What Is The Difference Between Heroin And Fentanyl?

Contact Us

The Difference Between Heroin And Fentanyl

Both Heroin and Fentanyl are in the same drug class, known as opioids. They both are potent, fast acting, and have the potential to be deadly in just one use. Heroin and Fentanyl bind to the opioid receptors in the brain to relieve pain and increase relaxation and euphoria. While the drugs are similar, it is important to understand the difference between heroin and fentanyl. They are not one in the same. This article reviews both the similarities and the difference between heroin and fentanyl.

What Is Heroin?

Heroin is a derivative of morphine, which is a naturally substance that is manufactured from poppy plant seeds. Heroin can come in a few different forms including powder or a back tacky substance. Heroin is an illegal drug in the United States and is not approved for medical use. Heroin can be snorted, injected, or smoked. If someone is in possession of or distributing  heroin then they usually are charged with a felony. The Drug Enforcement Administration classified it as a Schedule I controlled substance.

What Is Fentanyl?

Fentanyl is a synthetic opioid, or man made drug. Fentanyl is an extremely strong drug, and the CDC reports it can be 50 to 100 times stronger than morphine. Therefore, it is considered stronger than pure heroin. This is due to one of the differences between heroin and fentanyl, the chemical structure.

Another difference between heroin and fentanyl is the fact that fentanyl is used medically. It is prescribed in individuals experiencing severe pain, chronic pain, or surgical procedures. Thus fentanyl is considered to be a schedule II substance. It is important to note that schedule II drugs still have a high risk of abuse and addiction.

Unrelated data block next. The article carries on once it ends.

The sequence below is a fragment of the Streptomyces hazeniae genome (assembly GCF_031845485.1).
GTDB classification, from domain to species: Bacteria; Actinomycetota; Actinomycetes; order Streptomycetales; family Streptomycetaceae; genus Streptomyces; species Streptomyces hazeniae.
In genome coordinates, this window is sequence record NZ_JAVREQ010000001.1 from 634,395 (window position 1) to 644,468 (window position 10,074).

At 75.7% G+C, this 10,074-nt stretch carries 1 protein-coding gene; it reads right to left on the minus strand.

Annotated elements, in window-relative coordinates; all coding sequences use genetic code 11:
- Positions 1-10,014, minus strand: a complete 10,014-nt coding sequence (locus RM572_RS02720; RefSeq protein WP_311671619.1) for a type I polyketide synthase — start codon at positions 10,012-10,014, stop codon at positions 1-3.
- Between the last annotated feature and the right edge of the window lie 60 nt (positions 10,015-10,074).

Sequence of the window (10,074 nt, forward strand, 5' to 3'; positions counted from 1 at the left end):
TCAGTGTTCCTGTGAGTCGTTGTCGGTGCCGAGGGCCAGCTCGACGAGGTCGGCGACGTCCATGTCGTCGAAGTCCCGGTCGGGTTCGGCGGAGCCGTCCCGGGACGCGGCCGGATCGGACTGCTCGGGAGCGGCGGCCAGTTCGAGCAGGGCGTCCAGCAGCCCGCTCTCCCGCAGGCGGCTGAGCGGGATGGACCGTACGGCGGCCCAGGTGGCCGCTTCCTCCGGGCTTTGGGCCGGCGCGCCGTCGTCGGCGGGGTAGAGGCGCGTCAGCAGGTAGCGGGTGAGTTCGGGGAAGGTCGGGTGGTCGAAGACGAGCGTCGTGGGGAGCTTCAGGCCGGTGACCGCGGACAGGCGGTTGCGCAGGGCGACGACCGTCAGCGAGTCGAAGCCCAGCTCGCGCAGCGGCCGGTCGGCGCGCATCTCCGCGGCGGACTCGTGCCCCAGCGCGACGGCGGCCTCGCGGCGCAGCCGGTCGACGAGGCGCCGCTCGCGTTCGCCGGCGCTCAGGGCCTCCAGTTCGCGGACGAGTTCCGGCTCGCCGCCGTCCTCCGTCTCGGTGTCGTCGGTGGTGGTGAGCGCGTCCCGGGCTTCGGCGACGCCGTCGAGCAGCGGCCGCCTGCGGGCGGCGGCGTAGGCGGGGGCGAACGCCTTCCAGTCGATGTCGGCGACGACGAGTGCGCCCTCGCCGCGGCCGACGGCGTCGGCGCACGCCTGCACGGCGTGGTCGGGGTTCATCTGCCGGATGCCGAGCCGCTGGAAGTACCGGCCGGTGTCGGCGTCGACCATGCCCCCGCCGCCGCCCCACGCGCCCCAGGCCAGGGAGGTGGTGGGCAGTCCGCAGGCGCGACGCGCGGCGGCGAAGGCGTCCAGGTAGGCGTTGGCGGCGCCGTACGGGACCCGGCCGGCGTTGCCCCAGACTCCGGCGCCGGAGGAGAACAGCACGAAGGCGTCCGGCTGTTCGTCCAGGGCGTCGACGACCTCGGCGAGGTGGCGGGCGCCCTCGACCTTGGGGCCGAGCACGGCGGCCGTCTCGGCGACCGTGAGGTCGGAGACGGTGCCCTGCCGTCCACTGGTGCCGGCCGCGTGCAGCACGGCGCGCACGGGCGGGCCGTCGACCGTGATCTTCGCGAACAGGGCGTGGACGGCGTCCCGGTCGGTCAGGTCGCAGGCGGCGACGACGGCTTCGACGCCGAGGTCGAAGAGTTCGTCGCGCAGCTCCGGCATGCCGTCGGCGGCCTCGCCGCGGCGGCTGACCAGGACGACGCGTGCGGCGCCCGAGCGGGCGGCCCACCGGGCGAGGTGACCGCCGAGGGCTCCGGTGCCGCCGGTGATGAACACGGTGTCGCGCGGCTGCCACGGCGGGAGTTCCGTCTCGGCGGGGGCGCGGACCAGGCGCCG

Fentanyl is also still distributed and produced by the black market for illicit use. A difference between heroin and fentanyl is the cost. Fentanyl is normally cheaper than heroin. Furthermore, it is easier to obtain. Therefore, fentanyl is normally used to cut heroin or as an alternative. Fentanyl comes in a number of forms including liquid, powder, tablets, patches, and nasal sprays.

The Difference Between Heroin And Fentanyl

There are a number of differences between heroin and fentanyl. Just because they are in the same classification of drugs does not mean they are exactly alike. Some of the differences include:

  • Potency
  • Medical usage
  • Chemical structure
  • Morbidity rate
  • Manufacturing process
  • Forms of which they come in

Although the difference between heroin and fentanyl is notable, there are also many similarities between the two drugs. Both of the drugs have an extremely high risk of abuse and physical dependency.


Furthermore, if individuals become addicted to either one of the substances, then they normally require medical intervention. It is normally suggested that they enter into a drug rehab facility as soon as possible to begin the healing process.

Is There A Difference Between Heroin And Fentanyl Addiction?